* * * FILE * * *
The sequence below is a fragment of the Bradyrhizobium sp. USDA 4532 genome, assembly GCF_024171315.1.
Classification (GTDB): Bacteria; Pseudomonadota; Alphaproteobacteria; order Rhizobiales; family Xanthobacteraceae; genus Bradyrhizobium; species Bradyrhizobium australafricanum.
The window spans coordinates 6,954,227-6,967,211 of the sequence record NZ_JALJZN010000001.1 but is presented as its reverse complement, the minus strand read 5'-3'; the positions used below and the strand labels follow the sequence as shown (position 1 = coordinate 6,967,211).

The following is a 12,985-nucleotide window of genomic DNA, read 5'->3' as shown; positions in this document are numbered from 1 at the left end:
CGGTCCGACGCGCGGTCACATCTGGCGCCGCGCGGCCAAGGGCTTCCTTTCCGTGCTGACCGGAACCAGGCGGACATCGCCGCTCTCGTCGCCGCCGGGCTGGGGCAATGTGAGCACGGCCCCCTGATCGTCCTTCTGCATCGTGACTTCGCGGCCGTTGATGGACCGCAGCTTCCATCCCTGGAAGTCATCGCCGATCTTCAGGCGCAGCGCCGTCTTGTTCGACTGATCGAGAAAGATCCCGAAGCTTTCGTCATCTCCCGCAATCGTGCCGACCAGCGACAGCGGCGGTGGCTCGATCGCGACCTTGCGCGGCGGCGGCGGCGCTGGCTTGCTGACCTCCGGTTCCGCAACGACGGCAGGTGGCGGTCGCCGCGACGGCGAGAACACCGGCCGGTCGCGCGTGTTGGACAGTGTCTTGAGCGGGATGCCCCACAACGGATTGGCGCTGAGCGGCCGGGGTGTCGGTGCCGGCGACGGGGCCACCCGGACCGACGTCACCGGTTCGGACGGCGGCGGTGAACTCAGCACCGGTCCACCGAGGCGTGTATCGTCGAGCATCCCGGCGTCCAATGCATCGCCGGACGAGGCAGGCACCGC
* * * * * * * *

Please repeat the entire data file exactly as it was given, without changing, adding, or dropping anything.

The sequence below is a fragment of the Bradyrhizobium sp. USDA 4532 genome, assembly GCF_024171315.1.
Classification (GTDB): Bacteria; Pseudomonadota; Alphaproteobacteria; order Rhizobiales; family Xanthobacteraceae; genus Bradyrhizobium; species Bradyrhizobium australafricanum.
The window spans coordinates 6,954,227-6,967,211 of the sequence record NZ_JALJZN010000001.1 but is presented as its reverse complement, the minus strand read 5'-3'; the positions used below and the strand labels follow the sequence as shown (position 1 = coordinate 6,967,211).

The following is a 12,985-nucleotide window of genomic DNA, read 5'->3' as shown; positions in this document are numbered from 1 at the left end:
CGGTCCGACGCGCGGTCACATCTGGCGCCGCGCGGCCAAGGGCTTCCTTTCCGTGCTGACCGGAACCAGGCGGACATCGCCGCTCTCGTCGCCGCCGGGCTGGGGCAATGTGAGCACGGCCCCCTGATCGTCCTTCTGCATCGTGACTTCGCGGCCGTTGATGGACCGCAGCTTCCATCCCTGGAAGTCATCGCCGATCTTCAGGCGCAGCGCCGTCTTGTTCGACTGATCGAGAAAGATCCCGAAGCTTTCGTCATCTCCCGCAATCGTGCCGACCAGCGACAGCGGCGGTGGCTCGATCGCGACCTTGCGCGGCGGCGGCGGCGCTGGCTTGCTGACCTCCGGTTCCGCAACGACGGCAGGTGGCGGTCGCCGCGACGGCGAGAACACCGGCCGGTCGCGCGTGTTGGACAGTGTCTTGAGCGGGATGCCCCACAACGGATTGGCGCTGAGCGGCCGGGGTGTCGGTGCCGGCGACGGGGCCACCCGGACCGACGTCACCGGTTCGGACGGCGGCGGTGAACTCAGCACCGGTCCACCGAGGCGTGTATCGTCGAGCATCCCGGCGTCCAATGCATCGCCGGACGAGGCAGGCACCGC